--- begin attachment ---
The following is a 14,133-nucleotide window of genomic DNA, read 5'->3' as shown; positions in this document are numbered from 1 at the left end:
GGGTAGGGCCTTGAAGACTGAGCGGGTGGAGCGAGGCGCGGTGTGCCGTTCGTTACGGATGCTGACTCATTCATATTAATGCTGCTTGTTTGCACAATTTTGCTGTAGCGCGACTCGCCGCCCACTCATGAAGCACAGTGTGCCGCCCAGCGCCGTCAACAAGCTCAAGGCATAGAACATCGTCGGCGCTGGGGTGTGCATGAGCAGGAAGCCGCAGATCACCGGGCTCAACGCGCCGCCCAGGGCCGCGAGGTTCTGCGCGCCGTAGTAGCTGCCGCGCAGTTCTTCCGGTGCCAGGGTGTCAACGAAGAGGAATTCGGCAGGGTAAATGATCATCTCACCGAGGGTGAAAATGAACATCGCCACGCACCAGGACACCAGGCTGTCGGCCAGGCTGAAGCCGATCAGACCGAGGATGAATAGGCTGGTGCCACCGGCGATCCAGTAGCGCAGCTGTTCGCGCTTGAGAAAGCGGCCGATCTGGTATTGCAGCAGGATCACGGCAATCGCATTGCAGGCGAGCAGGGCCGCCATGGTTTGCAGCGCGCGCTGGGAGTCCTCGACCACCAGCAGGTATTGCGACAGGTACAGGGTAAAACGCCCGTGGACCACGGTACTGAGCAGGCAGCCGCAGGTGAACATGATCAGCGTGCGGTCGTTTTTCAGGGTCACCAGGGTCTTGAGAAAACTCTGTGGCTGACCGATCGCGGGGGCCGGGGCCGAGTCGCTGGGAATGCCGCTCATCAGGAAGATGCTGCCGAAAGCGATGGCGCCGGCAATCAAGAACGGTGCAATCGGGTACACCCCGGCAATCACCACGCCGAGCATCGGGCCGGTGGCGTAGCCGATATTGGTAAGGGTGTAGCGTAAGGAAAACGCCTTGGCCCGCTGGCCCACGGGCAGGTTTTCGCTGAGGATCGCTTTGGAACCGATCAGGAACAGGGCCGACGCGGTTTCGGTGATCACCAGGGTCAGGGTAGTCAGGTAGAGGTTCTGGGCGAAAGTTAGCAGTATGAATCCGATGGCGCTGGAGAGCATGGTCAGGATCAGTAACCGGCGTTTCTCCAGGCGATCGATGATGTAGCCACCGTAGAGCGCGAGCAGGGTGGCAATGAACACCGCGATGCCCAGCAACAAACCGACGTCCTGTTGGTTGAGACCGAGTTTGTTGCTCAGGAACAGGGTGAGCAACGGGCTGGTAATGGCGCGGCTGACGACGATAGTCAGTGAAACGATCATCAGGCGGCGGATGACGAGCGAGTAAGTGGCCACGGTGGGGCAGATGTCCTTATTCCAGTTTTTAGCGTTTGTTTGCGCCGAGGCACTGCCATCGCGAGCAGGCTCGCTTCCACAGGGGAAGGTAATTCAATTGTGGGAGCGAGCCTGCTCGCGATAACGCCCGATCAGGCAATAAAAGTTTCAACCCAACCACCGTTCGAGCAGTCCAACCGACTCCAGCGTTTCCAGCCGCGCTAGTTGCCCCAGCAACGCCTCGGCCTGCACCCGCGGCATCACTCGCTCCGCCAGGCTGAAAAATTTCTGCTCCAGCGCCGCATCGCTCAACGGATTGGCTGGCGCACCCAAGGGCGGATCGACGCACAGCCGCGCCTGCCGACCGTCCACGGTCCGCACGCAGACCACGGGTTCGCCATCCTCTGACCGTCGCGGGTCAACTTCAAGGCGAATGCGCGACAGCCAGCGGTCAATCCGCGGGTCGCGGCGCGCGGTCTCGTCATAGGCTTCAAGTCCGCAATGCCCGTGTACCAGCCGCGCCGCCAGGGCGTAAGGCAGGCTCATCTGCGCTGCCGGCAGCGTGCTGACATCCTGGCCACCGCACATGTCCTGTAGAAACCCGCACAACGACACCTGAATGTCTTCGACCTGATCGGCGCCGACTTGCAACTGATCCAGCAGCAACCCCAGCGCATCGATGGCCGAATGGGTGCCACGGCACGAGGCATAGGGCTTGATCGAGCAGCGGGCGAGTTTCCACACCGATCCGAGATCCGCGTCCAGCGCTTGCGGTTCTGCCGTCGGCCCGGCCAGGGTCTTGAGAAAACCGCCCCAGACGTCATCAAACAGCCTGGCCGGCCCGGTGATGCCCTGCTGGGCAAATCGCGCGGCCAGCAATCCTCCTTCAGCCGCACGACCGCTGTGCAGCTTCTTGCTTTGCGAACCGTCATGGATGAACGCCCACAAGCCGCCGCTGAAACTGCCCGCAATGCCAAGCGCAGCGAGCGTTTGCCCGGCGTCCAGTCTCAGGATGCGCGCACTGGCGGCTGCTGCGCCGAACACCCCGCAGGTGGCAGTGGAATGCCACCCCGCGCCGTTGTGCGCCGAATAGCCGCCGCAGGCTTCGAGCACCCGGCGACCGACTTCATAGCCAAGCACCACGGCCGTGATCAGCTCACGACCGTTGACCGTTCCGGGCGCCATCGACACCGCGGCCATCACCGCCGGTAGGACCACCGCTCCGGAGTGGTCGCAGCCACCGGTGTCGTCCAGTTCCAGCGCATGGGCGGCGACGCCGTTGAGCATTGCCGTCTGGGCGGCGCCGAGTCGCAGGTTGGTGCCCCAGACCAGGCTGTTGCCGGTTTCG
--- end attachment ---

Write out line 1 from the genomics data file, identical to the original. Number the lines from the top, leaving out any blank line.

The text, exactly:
The following is a 14,133-nucleotide window of genomic DNA, read 5'->3' as shown; positions in this document are numbered from 1 at the left end: